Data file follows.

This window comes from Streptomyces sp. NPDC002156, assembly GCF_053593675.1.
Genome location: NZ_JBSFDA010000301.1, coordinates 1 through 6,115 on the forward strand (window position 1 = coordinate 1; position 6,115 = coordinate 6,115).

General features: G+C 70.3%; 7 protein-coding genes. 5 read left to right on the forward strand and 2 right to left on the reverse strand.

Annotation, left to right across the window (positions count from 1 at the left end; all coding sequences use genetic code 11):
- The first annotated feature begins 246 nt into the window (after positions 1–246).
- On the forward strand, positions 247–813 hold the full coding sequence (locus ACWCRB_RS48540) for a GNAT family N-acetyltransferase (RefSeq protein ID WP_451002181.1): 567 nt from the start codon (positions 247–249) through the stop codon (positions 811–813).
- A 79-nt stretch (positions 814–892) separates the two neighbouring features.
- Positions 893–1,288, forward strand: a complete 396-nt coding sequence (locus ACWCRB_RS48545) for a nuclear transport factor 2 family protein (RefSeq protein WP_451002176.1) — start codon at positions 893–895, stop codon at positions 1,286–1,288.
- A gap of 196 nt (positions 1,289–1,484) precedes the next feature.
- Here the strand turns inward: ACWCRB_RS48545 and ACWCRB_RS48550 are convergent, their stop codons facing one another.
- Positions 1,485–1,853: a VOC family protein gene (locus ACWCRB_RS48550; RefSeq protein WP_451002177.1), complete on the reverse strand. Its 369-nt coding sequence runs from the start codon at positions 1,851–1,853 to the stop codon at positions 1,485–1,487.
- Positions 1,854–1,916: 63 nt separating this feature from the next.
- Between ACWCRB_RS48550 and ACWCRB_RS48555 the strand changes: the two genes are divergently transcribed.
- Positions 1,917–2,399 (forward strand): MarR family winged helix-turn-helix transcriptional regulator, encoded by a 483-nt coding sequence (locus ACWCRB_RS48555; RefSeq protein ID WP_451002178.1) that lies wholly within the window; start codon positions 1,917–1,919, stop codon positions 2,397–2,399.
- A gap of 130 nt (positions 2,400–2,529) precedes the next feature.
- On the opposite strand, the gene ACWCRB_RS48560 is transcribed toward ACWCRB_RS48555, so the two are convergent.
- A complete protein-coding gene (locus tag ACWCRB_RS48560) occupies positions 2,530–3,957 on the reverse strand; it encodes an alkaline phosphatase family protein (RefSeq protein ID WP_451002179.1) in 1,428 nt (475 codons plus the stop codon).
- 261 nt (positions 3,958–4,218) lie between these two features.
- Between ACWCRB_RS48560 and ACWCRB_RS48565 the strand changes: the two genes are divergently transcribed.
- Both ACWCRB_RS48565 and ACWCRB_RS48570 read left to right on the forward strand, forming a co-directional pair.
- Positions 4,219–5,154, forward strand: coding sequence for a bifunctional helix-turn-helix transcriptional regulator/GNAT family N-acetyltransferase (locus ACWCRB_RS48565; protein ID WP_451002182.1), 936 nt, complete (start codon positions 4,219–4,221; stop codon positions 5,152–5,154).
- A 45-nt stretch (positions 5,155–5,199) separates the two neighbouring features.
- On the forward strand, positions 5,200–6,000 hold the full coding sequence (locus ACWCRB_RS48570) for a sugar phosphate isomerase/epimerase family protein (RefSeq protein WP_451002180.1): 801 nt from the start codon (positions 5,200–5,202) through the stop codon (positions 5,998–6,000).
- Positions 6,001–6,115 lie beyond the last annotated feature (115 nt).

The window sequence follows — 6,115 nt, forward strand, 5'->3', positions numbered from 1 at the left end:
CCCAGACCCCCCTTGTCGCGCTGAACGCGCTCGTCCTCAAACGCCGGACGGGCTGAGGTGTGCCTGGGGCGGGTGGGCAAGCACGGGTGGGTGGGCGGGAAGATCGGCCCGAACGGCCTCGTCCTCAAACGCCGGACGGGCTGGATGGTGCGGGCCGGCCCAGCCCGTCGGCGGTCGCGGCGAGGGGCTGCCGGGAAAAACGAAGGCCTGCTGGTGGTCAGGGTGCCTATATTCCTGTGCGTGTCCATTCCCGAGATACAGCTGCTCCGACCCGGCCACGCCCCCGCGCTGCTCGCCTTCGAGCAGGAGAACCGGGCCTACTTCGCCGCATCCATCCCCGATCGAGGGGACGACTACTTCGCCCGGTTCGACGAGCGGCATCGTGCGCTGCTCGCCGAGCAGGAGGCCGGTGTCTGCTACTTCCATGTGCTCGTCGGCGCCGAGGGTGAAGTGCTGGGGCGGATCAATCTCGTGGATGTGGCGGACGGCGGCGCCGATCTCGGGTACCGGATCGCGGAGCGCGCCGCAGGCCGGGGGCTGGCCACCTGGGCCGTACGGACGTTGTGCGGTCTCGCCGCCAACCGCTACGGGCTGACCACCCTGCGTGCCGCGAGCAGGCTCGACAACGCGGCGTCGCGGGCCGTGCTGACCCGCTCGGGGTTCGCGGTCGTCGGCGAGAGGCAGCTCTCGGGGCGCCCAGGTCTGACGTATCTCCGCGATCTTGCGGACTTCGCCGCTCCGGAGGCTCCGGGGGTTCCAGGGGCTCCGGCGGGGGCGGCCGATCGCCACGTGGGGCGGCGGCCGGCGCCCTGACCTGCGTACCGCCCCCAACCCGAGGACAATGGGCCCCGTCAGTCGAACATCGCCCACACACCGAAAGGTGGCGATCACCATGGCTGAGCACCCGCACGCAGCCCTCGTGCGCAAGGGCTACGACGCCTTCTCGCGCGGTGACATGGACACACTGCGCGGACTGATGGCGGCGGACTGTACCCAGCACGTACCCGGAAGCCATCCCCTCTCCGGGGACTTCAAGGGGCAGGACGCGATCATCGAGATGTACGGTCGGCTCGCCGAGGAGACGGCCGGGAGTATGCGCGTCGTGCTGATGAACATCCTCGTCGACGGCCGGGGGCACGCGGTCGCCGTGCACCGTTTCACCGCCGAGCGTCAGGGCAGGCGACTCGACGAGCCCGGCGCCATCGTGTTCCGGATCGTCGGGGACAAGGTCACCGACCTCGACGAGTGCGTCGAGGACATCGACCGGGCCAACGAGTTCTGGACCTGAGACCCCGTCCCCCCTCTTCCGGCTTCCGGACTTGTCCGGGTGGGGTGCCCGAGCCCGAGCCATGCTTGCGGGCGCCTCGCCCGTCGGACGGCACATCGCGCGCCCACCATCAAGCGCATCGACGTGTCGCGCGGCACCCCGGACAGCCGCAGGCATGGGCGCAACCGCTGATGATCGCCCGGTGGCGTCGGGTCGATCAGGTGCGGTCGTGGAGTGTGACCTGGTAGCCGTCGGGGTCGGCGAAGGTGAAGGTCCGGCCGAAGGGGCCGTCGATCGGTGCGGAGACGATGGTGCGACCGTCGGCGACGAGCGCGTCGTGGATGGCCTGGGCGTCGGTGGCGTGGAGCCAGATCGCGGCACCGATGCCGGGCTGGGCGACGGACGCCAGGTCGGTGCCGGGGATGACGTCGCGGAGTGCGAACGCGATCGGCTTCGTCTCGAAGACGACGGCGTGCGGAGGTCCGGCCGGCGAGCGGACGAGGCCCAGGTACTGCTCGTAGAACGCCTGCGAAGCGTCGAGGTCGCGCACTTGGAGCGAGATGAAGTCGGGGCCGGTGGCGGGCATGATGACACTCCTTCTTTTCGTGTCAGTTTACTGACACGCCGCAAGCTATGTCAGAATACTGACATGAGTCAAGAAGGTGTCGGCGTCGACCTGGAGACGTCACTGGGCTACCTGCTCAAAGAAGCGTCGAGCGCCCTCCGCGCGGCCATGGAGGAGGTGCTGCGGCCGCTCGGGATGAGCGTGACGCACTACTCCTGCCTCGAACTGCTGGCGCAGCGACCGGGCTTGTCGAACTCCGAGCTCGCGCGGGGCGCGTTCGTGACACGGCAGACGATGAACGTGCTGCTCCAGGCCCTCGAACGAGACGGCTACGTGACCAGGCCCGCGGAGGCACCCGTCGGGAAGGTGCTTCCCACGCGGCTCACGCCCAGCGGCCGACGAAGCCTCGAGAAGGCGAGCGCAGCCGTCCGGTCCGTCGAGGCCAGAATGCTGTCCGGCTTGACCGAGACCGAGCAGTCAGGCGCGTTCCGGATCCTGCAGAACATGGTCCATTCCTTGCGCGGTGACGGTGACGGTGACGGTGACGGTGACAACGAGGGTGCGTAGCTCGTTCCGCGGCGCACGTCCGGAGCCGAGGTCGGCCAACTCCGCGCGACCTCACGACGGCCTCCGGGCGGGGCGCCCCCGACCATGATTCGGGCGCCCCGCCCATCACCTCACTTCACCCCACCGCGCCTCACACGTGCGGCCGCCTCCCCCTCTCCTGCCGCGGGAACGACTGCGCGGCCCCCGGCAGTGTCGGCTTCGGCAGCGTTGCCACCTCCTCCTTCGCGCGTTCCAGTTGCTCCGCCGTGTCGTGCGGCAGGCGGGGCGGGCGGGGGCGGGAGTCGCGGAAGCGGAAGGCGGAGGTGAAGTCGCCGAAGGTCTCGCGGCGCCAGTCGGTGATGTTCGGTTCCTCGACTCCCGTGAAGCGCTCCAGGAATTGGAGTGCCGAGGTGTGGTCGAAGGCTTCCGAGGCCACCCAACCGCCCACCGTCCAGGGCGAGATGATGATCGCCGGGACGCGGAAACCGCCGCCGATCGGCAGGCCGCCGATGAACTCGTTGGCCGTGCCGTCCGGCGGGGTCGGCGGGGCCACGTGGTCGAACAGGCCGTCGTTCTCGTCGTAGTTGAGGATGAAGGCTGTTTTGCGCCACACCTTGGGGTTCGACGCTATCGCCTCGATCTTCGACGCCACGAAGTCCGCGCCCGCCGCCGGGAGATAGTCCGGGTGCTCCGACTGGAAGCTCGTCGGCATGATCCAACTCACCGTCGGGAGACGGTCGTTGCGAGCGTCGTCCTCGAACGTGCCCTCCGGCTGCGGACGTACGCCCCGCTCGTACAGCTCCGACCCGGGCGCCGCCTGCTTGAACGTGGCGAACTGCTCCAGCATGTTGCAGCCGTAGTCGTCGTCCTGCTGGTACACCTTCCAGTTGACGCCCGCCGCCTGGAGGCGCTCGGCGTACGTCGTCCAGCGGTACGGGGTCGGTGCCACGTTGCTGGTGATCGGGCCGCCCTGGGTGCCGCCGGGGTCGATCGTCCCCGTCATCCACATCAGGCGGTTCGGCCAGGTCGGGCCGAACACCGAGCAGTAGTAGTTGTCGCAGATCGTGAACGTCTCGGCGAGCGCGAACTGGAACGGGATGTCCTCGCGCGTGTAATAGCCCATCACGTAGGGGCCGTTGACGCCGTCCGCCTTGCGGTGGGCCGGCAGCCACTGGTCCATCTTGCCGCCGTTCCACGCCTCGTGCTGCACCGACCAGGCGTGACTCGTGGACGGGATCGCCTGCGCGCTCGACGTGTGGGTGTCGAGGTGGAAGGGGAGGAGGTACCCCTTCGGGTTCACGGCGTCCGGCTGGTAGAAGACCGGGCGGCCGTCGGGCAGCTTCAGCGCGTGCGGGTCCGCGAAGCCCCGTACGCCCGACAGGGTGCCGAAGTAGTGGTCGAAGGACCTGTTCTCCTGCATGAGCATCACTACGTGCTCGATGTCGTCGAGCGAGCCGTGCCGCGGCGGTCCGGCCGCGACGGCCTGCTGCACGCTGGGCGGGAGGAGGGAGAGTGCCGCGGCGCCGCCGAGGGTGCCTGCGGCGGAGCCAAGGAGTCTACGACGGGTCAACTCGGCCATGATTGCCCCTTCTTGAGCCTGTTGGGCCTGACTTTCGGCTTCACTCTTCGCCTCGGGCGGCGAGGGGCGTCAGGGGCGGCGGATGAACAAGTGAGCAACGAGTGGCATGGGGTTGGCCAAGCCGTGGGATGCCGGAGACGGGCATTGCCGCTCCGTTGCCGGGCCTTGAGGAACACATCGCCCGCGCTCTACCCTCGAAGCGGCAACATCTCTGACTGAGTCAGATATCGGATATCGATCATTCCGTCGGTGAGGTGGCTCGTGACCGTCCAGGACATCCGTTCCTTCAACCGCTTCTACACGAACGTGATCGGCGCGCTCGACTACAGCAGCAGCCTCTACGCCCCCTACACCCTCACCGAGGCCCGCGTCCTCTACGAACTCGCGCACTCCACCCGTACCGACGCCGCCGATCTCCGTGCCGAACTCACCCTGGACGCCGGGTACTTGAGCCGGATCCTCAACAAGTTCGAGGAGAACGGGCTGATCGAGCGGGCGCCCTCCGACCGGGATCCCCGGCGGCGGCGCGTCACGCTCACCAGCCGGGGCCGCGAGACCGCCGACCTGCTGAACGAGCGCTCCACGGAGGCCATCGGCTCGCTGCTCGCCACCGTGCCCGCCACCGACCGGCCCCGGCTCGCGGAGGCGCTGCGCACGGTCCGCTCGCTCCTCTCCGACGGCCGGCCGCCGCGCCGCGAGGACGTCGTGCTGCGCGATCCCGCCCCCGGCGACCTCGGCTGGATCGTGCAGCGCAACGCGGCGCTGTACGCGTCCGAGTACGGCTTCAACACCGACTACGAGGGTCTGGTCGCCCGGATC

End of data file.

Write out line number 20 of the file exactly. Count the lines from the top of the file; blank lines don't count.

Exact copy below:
- Both ACWCRB_RS48565 and ACWCRB_RS48570 read left to right on the forward strand, forming a co-directional pair.